The best advisors take complex concepts and make them easy to understand. Clients come away more engaged and empowered as a result.
Explaining complicated financial products often falls on deaf ears. And trying to teach the value of Monte Carlo simulations or calculate the opportunity cost that accompanies certain investment decisions can prove exhausting.
Fortunately, there are simple rules of thumb that advisors can cite to help clients grasp the complexities of personal finance. While these rules may not apply precisely to every situation, they provide general guidance and enable lay investors to proceed with more confidence and knowledge.
The downside is that some rules are overly broad. They stoke confusion and lead clients astray, so advisors must sift through these popular, oft-repeated principles and jettison the less accurate ones.
When purchasing life insurance, for example, some people believe they need a policy that covers 10 times their annual income. But relying on any multiple — even 20 times yearly income — is not sufficient to determine an appropriate amount of coverage. Many other factors enter the mix, including one’s reasons for buying life insurance in the first place and other features of the policy.
Yet the most instructive rules of thumb come in handy. If they’re memorable, they can stick with a client and guide spending and saving behavior.
Julia Pham, a certified financial planner in Long Beach, Calif., favors the 50/30/20 rule to help clients fine-tune their budgeting. It states that 50% of your earnings go toward your needs (such as housing and utility bills), 30% covers your wants (such as dining out and other lifestyle expenses) and 20% gets set aside for savings and debt payment.
Because budgeting can stymie some clients, the 50/30/20 rule provides a tidy construct to influence their actions. It’s also appealing to those who like to label their activities, assigning their spending to different categories.
“I’m a big fan of that rule,” Pham said. “I like to use it with my client’s children in their 20s and early 30s who may need help with budgeting. Typically, I emphasize that 20% and the importance of socking it away in a 401(k).”
Another axiom Pham likes to share with clients is the 120-minus-your-age rule for asset allocation. Subtract your age from 120 and that’s the percentage you should invest in equities. The rest gets invested in fixed income.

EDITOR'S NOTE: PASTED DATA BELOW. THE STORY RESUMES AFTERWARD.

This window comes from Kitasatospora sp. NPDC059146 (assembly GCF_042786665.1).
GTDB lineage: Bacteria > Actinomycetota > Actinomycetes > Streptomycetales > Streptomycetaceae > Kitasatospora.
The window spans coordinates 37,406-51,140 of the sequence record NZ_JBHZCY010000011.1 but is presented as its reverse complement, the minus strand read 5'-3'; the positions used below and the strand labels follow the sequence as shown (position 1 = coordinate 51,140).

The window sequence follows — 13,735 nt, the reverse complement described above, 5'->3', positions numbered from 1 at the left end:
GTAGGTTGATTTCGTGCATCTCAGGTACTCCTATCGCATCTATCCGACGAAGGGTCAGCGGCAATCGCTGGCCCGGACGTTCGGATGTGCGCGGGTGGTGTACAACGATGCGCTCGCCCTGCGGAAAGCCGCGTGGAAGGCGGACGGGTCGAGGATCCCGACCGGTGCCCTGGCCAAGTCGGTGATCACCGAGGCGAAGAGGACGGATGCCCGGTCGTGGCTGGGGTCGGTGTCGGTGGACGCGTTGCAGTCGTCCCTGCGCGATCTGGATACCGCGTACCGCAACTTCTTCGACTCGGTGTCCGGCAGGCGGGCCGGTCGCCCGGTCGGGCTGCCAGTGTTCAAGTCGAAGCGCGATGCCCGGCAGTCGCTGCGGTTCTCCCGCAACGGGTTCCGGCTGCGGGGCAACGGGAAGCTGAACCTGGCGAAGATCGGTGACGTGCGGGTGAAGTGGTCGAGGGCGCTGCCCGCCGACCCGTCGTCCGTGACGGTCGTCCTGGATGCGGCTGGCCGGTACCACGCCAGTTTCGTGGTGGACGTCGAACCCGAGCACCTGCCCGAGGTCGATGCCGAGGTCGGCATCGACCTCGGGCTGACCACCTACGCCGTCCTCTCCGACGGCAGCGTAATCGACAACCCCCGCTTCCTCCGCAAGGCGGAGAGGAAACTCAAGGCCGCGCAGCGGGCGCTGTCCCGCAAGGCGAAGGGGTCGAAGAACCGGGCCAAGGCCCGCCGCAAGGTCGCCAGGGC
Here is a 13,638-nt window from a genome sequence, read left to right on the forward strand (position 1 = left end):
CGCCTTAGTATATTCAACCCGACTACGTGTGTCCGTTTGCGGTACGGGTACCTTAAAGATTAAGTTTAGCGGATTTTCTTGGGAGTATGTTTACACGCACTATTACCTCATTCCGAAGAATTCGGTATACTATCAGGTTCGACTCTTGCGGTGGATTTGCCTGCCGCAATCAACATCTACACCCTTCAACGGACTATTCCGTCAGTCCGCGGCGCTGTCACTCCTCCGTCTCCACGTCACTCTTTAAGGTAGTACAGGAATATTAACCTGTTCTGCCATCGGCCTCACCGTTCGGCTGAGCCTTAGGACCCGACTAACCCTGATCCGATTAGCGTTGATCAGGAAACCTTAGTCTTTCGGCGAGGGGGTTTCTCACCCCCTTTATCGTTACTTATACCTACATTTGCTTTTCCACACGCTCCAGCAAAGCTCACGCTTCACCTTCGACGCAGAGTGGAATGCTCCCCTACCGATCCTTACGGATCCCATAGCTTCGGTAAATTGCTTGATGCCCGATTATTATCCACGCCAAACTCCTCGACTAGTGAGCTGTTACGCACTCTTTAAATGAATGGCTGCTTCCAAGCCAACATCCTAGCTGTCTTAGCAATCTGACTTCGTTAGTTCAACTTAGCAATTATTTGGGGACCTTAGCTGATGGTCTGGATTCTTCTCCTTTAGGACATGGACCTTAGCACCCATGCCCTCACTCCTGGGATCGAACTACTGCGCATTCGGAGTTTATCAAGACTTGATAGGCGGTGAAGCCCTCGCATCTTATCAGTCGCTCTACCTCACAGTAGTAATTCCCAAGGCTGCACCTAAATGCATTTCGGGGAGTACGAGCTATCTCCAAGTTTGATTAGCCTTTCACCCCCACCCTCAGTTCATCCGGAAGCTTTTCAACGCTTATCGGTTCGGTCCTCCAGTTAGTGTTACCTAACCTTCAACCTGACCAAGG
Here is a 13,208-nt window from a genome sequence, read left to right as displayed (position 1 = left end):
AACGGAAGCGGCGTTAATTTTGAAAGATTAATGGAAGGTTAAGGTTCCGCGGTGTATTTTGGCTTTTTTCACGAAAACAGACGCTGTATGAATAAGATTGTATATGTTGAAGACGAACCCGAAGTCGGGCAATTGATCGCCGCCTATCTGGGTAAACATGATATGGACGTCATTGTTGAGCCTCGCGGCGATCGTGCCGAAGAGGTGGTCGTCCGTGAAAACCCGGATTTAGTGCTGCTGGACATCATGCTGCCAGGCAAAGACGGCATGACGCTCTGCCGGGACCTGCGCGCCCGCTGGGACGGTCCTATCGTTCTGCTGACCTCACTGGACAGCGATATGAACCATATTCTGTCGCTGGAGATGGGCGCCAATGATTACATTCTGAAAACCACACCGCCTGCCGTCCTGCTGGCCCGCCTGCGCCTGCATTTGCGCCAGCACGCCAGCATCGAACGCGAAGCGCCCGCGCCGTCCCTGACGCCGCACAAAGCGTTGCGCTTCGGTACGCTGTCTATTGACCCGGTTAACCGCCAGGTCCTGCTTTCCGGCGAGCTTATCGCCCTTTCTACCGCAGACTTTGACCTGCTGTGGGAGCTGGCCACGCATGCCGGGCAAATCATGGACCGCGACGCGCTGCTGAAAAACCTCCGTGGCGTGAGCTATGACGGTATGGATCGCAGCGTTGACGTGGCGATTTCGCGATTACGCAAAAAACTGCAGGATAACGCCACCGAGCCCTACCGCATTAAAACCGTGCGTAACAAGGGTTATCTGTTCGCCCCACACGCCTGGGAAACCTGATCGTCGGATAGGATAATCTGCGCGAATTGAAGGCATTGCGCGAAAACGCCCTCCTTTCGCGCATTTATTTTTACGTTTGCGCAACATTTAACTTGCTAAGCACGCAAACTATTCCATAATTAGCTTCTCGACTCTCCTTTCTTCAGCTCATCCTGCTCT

“It used to be 100,” Pham said. “But with longevity and medical advances, the rule has changed.”
Advisors often underscore the power of compounding over time, especially for younger investors. That’s where the rule of 72 enters the picture.
Rich Rosa, an advisor in Hunt Valley, Md., cites the rule to estimate how many years it will take a given investment to double based on a set interest rate. It involves dividing 72 by the expected annual rate of return.
“We’re pretty conservative so we stick to the basic parameters of the rule of 72,” Rosa said. “We like to keep it simple. We’ll put up all the numbers on a whiteboard and have our client do the math. Visualization is important.”
Tracking advances in behavioral finance, many advisors help clients grapple with the psychology of money. Giving them a handy way to organize their savings can breed discipline and improve their attitude about wealth accumulation.
The three-bucket system often works well, in which advisors instruct clients to divvy up their funds into threes. While there are variations on this approach, it usually boils down to “now, soon and later” buckets.
The “now” category covers living expenses and emergencies that arise, the “soon” bucket represents investments with a limited time horizon (perhaps less than 10 years) and the rest is set aside for the final chapters of retirement.
Other rules translate into dictums that advisors frequently share with clients. For instance, Rosa works with many professional athletes who earn sudden wealth at a young age. He often tells them, “Don’t rent a lifestyle.”
“When a young athlete gets a large contract, we preach planning and budgeting,” Rosa said. He cautions them against rushing headlong into overspending on fancy cars and other luxuries.
At the same time, he’s careful not to overstep his bounds. If someone was raised without wealth, Rosa knows it can be jarring to come into a quick fortune.
“You may be 22 and earning $2 million this year after not having much growing up,” he said. “As an advisor, you don’t want to tell the client how to spend their money. You want to approach it like, ‘I’m just educating you.'”
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